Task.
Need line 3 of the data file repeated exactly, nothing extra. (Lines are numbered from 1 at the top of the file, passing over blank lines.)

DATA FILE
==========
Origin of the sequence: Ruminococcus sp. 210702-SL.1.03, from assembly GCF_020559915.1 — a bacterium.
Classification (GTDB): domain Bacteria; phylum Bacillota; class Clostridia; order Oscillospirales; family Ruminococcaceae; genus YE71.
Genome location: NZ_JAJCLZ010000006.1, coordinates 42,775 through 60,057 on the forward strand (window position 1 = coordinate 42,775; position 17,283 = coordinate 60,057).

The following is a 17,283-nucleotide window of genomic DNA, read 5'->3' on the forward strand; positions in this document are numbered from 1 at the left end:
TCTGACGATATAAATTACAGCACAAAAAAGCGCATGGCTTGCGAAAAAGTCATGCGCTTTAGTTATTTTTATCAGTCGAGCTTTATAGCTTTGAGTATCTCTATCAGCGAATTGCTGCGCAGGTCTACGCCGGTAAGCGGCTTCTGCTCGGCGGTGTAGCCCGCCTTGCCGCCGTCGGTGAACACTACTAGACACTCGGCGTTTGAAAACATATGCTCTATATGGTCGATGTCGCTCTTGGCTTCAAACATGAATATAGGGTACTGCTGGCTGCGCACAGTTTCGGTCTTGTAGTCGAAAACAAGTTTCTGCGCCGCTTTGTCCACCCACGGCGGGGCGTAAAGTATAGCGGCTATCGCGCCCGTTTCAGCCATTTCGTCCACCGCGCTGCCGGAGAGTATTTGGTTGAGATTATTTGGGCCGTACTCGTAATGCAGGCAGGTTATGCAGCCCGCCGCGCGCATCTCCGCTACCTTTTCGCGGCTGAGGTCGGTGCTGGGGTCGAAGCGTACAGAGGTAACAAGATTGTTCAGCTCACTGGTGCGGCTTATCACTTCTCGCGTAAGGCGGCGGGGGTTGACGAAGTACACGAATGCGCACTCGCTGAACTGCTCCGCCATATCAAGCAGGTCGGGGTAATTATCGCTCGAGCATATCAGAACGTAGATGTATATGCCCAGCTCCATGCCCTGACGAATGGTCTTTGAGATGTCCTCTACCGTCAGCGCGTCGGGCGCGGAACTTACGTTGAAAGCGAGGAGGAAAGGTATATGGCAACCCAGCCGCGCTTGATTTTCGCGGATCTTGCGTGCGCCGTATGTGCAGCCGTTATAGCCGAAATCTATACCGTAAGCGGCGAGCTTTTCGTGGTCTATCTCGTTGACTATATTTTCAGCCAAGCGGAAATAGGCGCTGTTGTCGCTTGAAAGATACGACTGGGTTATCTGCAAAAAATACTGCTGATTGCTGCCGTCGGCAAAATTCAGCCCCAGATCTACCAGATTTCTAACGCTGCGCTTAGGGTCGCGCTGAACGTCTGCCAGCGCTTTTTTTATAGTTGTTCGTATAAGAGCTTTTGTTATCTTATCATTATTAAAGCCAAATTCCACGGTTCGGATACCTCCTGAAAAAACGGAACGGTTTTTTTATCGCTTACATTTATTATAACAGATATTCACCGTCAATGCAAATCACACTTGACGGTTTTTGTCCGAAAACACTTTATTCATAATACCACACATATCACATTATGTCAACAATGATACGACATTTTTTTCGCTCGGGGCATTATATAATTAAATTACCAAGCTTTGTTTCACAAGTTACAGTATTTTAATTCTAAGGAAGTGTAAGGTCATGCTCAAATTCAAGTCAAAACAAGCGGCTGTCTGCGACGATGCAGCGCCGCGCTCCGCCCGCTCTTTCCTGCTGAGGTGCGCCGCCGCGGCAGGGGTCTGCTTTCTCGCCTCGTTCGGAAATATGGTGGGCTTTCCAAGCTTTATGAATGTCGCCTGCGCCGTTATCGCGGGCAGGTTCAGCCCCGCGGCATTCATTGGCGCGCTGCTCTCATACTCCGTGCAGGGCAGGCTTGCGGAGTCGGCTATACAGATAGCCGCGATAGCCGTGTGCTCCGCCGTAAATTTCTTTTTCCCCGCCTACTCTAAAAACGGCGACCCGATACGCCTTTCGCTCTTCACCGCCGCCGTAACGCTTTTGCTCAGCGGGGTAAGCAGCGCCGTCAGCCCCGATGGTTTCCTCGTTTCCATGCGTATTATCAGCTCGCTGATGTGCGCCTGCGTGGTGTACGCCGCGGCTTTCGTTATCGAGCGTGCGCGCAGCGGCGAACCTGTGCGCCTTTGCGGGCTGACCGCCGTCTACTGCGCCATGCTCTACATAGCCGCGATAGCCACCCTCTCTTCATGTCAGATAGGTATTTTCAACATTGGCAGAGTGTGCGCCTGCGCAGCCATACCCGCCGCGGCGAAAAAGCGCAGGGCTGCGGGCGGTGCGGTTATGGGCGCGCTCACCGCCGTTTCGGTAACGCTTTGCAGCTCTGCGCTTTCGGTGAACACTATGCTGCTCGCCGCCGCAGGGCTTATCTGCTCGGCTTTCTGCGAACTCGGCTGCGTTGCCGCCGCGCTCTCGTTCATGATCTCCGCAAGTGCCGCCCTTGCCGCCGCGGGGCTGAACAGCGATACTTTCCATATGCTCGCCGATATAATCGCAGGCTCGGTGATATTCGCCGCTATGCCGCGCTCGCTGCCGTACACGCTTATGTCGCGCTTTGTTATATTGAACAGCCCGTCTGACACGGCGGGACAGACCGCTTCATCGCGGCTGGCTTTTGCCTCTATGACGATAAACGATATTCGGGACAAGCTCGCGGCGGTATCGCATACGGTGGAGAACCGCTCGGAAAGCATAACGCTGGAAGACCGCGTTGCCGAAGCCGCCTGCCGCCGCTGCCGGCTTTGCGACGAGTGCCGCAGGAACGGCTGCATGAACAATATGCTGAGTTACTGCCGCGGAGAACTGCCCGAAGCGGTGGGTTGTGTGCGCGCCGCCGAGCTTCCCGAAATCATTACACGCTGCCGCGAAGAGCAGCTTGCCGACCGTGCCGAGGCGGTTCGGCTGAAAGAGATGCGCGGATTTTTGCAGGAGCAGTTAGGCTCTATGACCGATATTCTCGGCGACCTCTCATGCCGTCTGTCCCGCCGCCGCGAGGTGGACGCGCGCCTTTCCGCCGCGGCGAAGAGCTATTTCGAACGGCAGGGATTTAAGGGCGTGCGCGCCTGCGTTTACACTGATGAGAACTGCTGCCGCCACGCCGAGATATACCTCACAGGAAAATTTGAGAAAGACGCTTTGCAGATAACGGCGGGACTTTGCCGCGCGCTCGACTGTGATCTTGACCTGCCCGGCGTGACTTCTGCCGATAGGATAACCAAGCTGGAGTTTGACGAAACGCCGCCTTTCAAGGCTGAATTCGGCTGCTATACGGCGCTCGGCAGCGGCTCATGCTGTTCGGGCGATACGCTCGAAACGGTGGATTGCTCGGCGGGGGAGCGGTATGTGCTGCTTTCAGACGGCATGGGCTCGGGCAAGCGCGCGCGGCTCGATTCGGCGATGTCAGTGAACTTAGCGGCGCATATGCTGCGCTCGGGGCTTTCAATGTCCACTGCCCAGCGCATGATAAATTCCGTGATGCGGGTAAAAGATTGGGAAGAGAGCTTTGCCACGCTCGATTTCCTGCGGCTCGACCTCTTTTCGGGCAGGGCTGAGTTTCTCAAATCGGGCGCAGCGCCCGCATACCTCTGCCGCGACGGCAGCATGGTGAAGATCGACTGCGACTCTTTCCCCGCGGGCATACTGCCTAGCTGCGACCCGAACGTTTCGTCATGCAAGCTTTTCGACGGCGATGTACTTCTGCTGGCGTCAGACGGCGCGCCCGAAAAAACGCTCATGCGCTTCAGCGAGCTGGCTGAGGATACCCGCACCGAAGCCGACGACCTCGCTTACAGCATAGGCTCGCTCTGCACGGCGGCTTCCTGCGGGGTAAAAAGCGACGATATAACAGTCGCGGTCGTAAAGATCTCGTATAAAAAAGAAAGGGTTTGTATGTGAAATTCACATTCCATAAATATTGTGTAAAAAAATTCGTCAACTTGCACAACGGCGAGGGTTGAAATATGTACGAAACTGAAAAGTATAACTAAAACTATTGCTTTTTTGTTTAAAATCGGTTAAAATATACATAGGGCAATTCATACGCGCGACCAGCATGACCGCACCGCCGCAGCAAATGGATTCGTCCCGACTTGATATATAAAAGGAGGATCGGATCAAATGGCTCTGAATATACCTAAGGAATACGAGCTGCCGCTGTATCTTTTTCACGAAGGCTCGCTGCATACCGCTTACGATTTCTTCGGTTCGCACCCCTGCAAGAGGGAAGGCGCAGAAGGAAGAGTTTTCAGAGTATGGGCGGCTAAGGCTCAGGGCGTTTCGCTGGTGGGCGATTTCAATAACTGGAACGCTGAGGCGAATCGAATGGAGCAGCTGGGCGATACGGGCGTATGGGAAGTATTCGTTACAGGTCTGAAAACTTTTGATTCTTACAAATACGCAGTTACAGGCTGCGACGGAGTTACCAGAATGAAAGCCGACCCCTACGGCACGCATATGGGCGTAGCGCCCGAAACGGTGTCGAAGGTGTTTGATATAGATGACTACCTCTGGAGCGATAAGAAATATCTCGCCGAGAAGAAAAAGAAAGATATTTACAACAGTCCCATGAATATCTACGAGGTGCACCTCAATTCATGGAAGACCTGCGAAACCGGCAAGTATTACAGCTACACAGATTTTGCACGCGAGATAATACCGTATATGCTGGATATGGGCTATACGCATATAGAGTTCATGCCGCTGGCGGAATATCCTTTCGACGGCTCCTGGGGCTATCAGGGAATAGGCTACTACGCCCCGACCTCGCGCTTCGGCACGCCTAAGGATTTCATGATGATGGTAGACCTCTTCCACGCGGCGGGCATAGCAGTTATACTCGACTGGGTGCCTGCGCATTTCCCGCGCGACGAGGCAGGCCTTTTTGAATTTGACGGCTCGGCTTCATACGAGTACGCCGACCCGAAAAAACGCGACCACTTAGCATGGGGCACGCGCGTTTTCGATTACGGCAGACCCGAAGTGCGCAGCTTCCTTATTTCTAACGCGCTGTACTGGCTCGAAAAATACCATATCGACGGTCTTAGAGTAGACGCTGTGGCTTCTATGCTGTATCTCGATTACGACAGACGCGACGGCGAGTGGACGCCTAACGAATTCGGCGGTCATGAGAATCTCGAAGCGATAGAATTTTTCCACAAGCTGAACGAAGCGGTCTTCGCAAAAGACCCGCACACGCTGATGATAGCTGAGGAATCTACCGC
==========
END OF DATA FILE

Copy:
Genome location: NZ_JAJCLZ010000006.1, coordinates 42,775 through 60,057 on the forward strand (window position 1 = coordinate 42,775; position 17,283 = coordinate 60,057).